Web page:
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Keeping an eye! : In EXPLORE 7th September 2015 | by Gaurav Agrawal @ San Diego

Keeping an eye! : In EXPLORE 7th September 2015 | by Gaurav Agrawal @ San Diego

Brown-headed Nuthatches eat insects and pine seeds. They are one of the few birds that exhibit tool use to find food. They carry a loose piece of bark in their beak and use this to pry up other pieces of bark in search of insects and spiders underneath. Sometimes they also use bark tools to cover up seed caches.

Brown-headed Nuthatches eat insects and pine seeds. They are one of the few birds that exhibit tool use to find food. They carry a loose piece of bark in their beak and use this to pry up other pieces of bark in search of insects and spiders underneath. Sometimes they also use bark tools to cover up seed caches.

Thrifty bird projects--including how to make a sunflower bouquet & a mosaic bird bath!

Thrifty bird projects--including how to make a sunflower bouquet & a mosaic bird bath!

One of the most abundant birds across North America, and one of the most boldly colored, the Red-winged Blackbird is a familiar sight atop cattails, along soggy roadsides, and on telephone wires. Glossy-black males have scarlet-and-yellow shoulder patches they can puff up or hide depending on how confident they feel. Females are a subdued, streaky brown, almost like a large, dark sparrow. In the North, their early arrival and tumbling song are happy indications of the return of spring.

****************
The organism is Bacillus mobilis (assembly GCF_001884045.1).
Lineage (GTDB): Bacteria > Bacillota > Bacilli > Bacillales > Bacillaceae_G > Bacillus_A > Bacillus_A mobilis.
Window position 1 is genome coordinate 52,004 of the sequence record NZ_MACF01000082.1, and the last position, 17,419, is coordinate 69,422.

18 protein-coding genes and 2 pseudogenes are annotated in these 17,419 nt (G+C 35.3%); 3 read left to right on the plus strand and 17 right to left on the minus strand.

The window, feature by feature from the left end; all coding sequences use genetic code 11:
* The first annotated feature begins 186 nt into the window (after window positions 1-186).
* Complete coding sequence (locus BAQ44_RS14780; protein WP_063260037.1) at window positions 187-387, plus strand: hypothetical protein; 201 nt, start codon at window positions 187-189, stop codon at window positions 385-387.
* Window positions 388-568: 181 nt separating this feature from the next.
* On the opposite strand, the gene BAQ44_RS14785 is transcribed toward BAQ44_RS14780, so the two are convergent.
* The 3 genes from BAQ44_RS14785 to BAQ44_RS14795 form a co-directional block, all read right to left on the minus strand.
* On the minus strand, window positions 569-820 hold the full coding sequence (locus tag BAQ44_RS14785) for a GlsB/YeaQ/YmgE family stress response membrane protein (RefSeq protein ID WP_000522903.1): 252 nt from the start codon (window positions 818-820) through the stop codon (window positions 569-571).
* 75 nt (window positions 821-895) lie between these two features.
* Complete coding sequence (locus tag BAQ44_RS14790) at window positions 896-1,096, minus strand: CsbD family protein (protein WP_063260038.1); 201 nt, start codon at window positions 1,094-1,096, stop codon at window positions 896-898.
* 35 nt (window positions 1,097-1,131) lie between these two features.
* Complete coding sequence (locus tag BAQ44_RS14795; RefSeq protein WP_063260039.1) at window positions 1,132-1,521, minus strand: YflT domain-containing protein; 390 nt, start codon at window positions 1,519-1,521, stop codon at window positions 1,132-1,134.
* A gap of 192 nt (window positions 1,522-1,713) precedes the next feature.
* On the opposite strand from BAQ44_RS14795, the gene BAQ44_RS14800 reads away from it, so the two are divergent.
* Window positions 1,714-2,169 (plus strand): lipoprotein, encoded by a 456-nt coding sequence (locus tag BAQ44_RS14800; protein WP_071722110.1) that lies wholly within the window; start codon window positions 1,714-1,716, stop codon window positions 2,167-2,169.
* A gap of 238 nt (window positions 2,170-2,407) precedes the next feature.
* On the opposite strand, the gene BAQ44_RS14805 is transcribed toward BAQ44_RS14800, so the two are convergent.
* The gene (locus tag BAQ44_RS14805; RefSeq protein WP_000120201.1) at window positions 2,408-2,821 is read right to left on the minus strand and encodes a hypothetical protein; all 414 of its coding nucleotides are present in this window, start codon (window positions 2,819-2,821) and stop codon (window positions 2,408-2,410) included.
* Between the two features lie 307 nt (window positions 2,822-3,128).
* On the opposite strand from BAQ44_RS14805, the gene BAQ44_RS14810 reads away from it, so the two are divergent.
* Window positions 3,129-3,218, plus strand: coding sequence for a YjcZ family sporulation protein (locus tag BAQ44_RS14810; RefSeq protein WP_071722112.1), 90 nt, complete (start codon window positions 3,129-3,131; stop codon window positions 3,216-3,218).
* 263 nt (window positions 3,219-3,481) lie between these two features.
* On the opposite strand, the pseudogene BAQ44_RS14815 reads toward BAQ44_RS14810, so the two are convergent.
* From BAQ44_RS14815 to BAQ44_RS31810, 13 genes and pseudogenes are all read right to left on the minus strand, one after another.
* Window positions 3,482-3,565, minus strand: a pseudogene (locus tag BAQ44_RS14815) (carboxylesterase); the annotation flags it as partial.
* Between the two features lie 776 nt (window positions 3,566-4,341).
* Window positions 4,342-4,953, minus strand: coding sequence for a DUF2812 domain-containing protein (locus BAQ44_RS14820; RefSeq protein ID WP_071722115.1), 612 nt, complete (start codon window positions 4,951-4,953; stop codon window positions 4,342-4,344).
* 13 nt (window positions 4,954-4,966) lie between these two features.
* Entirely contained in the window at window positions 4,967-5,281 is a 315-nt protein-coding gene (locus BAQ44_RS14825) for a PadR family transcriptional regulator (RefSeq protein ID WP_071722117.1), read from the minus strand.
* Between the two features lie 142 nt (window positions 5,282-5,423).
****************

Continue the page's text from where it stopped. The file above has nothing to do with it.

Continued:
One of the most abundant birds across North America, and one of the most boldly colored, the Red-winged Blackbird is a familiar sight atop cattails, along soggy roadsides, and on telephone wires. Glossy-black males have scarlet-and-yellow shoulder patches they can puff up or hide depending on how confident they feel. Females are a subdued, streaky brown, almost like a large, dark sparrow. In the North, their early arrival and tumbling song are happy indications of the return of spring.

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